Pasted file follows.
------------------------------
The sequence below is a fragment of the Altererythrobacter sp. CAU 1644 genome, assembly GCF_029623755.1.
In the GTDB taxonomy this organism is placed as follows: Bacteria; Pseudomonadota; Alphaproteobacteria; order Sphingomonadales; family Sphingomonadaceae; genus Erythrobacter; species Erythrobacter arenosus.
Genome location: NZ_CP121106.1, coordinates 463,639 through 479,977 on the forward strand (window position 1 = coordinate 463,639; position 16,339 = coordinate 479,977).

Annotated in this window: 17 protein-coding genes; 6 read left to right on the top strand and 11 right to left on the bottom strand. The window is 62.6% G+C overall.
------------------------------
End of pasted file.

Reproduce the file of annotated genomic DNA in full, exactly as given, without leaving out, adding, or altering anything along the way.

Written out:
The sequence below is a fragment of the Altererythrobacter sp. CAU 1644 genome, assembly GCF_029623755.1.
In the GTDB taxonomy this organism is placed as follows: Bacteria; Pseudomonadota; Alphaproteobacteria; order Sphingomonadales; family Sphingomonadaceae; genus Erythrobacter; species Erythrobacter arenosus.
Genome location: NZ_CP121106.1, coordinates 463,639 through 479,977 on the forward strand (window position 1 = coordinate 463,639; position 16,339 = coordinate 479,977).

Annotated in this window: 17 protein-coding genes; 6 read left to right on the top strand and 11 right to left on the bottom strand. The window is 62.6% G+C overall.